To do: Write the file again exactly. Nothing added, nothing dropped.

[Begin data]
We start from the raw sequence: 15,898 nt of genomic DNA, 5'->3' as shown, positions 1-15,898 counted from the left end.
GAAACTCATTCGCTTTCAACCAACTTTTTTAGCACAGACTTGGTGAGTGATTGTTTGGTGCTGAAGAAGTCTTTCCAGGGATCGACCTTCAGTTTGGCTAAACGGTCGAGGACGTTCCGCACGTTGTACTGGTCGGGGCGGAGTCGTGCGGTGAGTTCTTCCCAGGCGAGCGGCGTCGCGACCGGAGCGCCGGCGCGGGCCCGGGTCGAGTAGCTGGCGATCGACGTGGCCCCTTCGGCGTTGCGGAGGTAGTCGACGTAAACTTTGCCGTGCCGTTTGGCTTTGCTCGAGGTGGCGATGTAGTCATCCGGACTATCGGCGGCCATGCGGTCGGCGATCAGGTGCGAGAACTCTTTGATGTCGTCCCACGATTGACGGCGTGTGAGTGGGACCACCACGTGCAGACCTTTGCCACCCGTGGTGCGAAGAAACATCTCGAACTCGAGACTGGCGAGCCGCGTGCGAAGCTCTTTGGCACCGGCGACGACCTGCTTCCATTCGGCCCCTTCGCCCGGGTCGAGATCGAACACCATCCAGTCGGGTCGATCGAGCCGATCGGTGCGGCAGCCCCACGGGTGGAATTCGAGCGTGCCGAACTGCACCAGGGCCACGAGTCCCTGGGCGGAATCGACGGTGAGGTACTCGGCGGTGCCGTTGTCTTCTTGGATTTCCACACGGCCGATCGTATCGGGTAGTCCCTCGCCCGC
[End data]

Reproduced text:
We start from the raw sequence: 15,898 nt of genomic DNA, 5'->3' as shown, positions 1-15,898 counted from the left end.
GAAACTCATTCGCTTTCAACCAACTTTTTTAGCACAGACTTGGTGAGTGATTGTTTGGTGCTGAAGAAGTCTTTCCAGGGATCGACCTTCAGTTTGGCTAAACGGTCGAGGACGTTCCGCACGTTGTACTGGTCGGGGCGGAGTCGTGCGGTGAGTTCTTCCCAGGCGAGCGGCGTCGCGACCGGAGCGCCGGCGCGGGCCCGGGTCGAGTAGCTGGCGATCGACGTGGCCCCTTCGGCGTTGCGGAGGTAGTCGACGTAAACTTTGCCGTGCCGTTTGGCTTTGCTCGAGGTGGCGATGTAGTCATCCGGACTATCGGCGGCCATGCGGTCGGCGATCAGGTGCGAGAACTCTTTGATGTCGTCCCACGATTGACGGCGTGTGAGTGGGACCACCACGTGCAGACCTTTGCCACCCGTGGTGCGAAGAAACATCTCGAACTCGAGACTGGCGAGCCGCGTGCGAAGCTCTTTGGCACCGGCGACGACCTGCTTCCATTCGGCCCCTTCGCCCGGGTCGAGATCGAACACCATCCAGTCGGGTCGATCGAGCCGATCGGTGCGGCAGCCCCACGGGTGGAATTCGAGCGTGCCGAACTGCACCAGGGCCACGAGTCCCTGGGCGGAATCGACGGTGAGGTACTCGGCGGTGCCGTTGTCTTCTTGGATTTCCACACGGCCGATCGTATCGGGTAGTCCCTCGCCCGC